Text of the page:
So, returning to the question, can these new pedigreed candidates relate to the people that they will represent in their offices like the one I described?
These letters provide a window. What they envision is not business as usual anytime soon. And to boot, many whose livelihoods are based on these jobs may not see them come back for some time.
Is striking fear in people, ramping up their anxiety, showing us that you understand this line in the oath? Does it show that you do have warmth, sympathy, and understanding for people?
Or are you showing us a new form of bedside manner, starting with the declarative statement that jolts the soul followed by a “do as I say, or else” demand to everyone?
So here is a theoretical question for everyone in Hawai‘i: If we had political leaders that were not career politicians, would we be seeing the same outcomes from the COVID saga in Hawai‘i?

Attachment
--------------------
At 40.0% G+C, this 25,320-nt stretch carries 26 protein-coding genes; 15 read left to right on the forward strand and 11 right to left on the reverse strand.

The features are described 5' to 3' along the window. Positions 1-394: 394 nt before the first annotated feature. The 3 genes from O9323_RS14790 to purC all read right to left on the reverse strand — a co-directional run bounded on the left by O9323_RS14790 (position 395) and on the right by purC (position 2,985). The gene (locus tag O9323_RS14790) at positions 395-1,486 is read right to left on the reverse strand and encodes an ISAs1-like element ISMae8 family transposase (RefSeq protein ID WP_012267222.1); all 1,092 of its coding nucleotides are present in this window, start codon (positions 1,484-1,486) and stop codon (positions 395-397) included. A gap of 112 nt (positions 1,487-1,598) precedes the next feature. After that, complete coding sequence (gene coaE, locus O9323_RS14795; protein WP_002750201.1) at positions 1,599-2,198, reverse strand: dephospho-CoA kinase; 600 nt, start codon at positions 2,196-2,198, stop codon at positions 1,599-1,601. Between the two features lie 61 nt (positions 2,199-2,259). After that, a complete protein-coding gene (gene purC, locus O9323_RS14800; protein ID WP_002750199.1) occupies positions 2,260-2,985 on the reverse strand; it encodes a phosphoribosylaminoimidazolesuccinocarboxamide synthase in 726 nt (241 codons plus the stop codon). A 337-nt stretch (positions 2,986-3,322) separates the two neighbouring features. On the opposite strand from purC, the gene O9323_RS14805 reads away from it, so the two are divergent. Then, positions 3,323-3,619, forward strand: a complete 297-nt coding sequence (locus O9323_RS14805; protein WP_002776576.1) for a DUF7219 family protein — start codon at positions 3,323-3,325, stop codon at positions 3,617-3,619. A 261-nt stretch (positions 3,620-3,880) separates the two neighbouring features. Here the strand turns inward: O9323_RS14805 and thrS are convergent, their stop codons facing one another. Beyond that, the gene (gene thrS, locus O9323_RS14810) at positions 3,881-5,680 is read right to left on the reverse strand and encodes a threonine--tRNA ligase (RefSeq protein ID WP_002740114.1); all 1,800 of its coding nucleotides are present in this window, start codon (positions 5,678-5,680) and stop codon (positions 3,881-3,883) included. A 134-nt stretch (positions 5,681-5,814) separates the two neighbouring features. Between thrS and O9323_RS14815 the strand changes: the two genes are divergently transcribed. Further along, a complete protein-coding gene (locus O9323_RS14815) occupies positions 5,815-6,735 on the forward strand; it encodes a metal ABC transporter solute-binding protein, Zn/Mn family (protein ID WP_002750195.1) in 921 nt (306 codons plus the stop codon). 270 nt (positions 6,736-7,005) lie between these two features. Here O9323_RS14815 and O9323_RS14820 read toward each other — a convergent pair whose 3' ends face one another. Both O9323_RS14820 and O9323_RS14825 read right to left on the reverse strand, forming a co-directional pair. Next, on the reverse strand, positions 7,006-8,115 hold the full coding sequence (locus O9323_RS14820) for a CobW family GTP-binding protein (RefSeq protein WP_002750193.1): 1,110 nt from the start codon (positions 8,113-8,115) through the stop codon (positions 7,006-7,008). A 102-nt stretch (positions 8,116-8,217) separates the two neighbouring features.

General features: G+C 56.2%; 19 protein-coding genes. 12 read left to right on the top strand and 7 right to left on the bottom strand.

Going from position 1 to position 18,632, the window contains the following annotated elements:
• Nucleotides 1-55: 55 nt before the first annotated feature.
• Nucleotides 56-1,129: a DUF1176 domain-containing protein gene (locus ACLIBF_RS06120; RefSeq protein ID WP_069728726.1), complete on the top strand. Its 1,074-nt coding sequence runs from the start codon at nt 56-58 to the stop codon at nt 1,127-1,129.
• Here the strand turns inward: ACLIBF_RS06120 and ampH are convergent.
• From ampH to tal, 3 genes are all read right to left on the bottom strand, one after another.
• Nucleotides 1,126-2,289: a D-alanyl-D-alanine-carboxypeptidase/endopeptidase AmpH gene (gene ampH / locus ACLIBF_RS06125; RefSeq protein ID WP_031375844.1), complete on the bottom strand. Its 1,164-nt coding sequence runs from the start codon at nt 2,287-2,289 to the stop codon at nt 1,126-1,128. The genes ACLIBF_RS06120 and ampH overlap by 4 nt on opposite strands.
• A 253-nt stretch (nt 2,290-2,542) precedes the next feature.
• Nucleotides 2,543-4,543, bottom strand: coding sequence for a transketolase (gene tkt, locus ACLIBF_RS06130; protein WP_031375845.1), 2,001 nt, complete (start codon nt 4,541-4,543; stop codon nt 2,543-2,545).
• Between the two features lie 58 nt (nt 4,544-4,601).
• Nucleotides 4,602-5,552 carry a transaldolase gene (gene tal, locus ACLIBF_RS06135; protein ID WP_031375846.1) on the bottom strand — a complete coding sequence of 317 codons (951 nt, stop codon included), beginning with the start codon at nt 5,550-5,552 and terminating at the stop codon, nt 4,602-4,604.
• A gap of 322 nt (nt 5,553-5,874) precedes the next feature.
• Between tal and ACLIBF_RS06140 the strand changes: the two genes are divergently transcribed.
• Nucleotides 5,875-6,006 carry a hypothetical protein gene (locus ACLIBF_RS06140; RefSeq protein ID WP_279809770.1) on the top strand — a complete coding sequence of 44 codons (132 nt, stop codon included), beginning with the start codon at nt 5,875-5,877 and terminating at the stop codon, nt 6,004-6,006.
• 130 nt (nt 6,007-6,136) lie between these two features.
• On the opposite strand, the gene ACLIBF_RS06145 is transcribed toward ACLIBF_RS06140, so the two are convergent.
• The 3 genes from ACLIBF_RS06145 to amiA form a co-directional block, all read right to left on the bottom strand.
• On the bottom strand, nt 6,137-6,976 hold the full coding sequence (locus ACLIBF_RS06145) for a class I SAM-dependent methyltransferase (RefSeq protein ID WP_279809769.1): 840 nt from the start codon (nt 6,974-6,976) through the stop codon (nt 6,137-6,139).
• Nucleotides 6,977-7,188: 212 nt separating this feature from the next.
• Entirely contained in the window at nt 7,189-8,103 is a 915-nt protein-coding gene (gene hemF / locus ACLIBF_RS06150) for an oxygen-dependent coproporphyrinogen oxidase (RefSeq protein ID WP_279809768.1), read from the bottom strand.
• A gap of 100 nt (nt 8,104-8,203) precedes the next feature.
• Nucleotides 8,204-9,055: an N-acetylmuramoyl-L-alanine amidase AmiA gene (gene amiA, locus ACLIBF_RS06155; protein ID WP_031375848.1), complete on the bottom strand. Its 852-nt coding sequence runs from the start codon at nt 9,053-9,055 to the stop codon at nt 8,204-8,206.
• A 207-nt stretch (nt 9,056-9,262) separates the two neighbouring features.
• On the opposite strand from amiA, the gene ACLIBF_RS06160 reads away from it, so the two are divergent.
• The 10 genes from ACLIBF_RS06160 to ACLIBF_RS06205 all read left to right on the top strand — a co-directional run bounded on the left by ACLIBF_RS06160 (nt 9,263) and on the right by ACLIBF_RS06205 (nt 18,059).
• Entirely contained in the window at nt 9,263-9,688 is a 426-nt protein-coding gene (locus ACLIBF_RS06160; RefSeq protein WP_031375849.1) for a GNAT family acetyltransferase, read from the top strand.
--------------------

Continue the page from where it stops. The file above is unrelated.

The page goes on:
Typically the primary election in Hawai‘i is something of a sleeper event. Unless there is a marquee race or something…
For us to fix anything means that leadership needs to come forward and state clearly what the numbers mean and what we should be concentrating on. Personally, to me, the answer is that the infection rate is just that, an infection rate and that we should be focused on hospitalizations and death rates when it comes to making policy.
“[n]epotism erodes public trust in government institutions, their integrity, and operations. It creates reasonable concerns that the decisions of government are not based on merit and objectivity, but on family relations.”
In reporting the layoffs, the effect of this on the veracity of the news was said best by Kristen:
“That means fewer journalists keeping the ‘powers that be’ in check, less questioning of authority, fewer answers to your burning questions and even more substandard information disseminated to the public,”
Over the past week, our government officials in Hawaii have been pivoting their “public” focus from the re-opening of the local (we call it Kama’aina) economy to that of the tourism economy.
To many, an exclamation of “about time” was raised as it is very clear that no real recovery can be made to Hawaii’s economy without the re-introduction of tourism into it.
Because after 66 days, and many more to come, people are tired of change.